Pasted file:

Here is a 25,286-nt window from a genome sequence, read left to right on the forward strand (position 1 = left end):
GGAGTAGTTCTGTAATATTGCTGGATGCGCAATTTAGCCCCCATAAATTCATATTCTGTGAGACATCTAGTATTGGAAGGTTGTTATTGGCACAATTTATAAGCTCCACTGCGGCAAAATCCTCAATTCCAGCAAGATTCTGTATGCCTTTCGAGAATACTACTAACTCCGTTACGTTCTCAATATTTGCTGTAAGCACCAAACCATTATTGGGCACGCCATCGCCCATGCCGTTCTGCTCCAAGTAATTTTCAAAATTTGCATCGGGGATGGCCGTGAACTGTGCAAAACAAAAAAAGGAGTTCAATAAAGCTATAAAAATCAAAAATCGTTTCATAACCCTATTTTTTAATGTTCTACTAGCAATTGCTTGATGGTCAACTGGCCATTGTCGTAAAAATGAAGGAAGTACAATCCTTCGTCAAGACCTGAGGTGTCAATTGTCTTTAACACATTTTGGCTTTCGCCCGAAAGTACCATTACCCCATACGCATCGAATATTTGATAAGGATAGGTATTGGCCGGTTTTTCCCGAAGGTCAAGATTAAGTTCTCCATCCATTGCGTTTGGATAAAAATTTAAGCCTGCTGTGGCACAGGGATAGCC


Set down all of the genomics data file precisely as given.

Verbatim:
Here is a 25,286-nt window from a genome sequence, read left to right on the forward strand (position 1 = left end):
GGAGTAGTTCTGTAATATTGCTGGATGCGCAATTTAGCCCCCATAAATTCATATTCTGTGAGACATCTAGTATTGGAAGGTTGTTATTGGCACAATTTATAAGCTCCACTGCGGCAAAATCCTCAATTCCAGCAAGATTCTGTATGCCTTTCGAGAATACTACTAACTCCGTTACGTTCTCAATATTTGCTGTAAGCACCAAACCATTATTGGGCACGCCATCGCCCATGCCGTTCTGCTCCAAGTAATTTTCAAAATTTGCATCGGGGATGGCCGTGAACTGTGCAAAACAAAAAAAGGAGTTCAATAAAGCTATAAAAATCAAAAATCGTTTCATAACCCTATTTTTTAATGTTCTACTAGCAATTGCTTGATGGTCAACTGGCCATTGTCGTAAAAATGAAGGAAGTACAATCCTTCGTCAAGACCTGAGGTGTCAATTGTCTTTAACACATTTTGGCTTTCGCCCGAAAGTACCATTACCCCATACGCATCGAATATTTGATAAGGATAGGTATTGGCCGGTTTTTCCCGAAGGTCAAGATTAAGTTCTCCATCCATTGCGTTTGGATAAAAATTTAAGCCTGCTGTGGCACAGGGATAGCC